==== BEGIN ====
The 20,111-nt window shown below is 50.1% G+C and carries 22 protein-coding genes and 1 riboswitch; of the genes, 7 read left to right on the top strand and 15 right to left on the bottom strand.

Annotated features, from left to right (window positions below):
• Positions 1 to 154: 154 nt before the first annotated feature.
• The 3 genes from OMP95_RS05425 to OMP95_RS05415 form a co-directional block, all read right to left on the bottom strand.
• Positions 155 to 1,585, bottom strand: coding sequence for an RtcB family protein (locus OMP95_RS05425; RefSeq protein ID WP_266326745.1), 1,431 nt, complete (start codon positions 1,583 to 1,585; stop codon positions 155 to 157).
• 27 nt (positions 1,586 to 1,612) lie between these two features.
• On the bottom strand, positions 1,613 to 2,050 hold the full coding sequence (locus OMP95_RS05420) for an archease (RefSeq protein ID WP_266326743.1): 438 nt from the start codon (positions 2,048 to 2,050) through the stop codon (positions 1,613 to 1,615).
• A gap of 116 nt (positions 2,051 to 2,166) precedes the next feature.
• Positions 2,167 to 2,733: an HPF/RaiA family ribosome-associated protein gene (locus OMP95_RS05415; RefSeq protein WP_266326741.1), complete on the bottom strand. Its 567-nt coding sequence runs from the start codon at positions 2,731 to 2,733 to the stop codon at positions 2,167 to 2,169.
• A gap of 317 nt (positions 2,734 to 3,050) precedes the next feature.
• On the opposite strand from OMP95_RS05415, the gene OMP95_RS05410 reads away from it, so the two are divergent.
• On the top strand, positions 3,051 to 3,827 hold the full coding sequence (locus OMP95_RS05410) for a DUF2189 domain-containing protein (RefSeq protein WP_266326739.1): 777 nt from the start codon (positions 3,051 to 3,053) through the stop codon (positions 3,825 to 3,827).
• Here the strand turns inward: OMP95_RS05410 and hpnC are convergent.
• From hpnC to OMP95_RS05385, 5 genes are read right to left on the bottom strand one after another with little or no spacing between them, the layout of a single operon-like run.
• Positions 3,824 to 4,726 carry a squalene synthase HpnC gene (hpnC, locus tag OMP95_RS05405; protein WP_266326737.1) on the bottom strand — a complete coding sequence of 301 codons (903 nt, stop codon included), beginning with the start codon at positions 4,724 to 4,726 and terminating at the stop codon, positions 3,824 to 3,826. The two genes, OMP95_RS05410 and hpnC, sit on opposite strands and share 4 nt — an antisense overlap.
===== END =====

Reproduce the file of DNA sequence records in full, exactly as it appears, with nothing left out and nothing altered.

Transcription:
The 20,111-nt window shown below is 50.1% G+C and carries 22 protein-coding genes and 1 riboswitch; of the genes, 7 read left to right on the top strand and 15 right to left on the bottom strand.

Annotated features, from left to right (window positions below):
• Positions 1 to 154: 154 nt before the first annotated feature.
• The 3 genes from OMP95_RS05425 to OMP95_RS05415 form a co-directional block, all read right to left on the bottom strand.
• Positions 155 to 1,585, bottom strand: coding sequence for an RtcB family protein (locus OMP95_RS05425; RefSeq protein ID WP_266326745.1), 1,431 nt, complete (start codon positions 1,583 to 1,585; stop codon positions 155 to 157).
• 27 nt (positions 1,586 to 1,612) lie between these two features.
• On the bottom strand, positions 1,613 to 2,050 hold the full coding sequence (locus OMP95_RS05420) for an archease (RefSeq protein ID WP_266326743.1): 438 nt from the start codon (positions 2,048 to 2,050) through the stop codon (positions 1,613 to 1,615).
• A gap of 116 nt (positions 2,051 to 2,166) precedes the next feature.
• Positions 2,167 to 2,733: an HPF/RaiA family ribosome-associated protein gene (locus OMP95_RS05415; RefSeq protein WP_266326741.1), complete on the bottom strand. Its 567-nt coding sequence runs from the start codon at positions 2,731 to 2,733 to the stop codon at positions 2,167 to 2,169.
• A gap of 317 nt (positions 2,734 to 3,050) precedes the next feature.
• On the opposite strand from OMP95_RS05415, the gene OMP95_RS05410 reads away from it, so the two are divergent.
• On the top strand, positions 3,051 to 3,827 hold the full coding sequence (locus OMP95_RS05410) for a DUF2189 domain-containing protein (RefSeq protein WP_266326739.1): 777 nt from the start codon (positions 3,051 to 3,053) through the stop codon (positions 3,825 to 3,827).
• Here the strand turns inward: OMP95_RS05410 and hpnC are convergent.
• From hpnC to OMP95_RS05385, 5 genes are read right to left on the bottom strand one after another with little or no spacing between them, the layout of a single operon-like run.
• Positions 3,824 to 4,726 carry a squalene synthase HpnC gene (hpnC, locus tag OMP95_RS05405; protein WP_266326737.1) on the bottom strand — a complete coding sequence of 301 codons (903 nt, stop codon included), beginning with the start codon at positions 4,724 to 4,726 and terminating at the stop codon, positions 3,824 to 3,826. The two genes, OMP95_RS05410 and hpnC, sit on opposite strands and share 4 nt — an antisense overlap.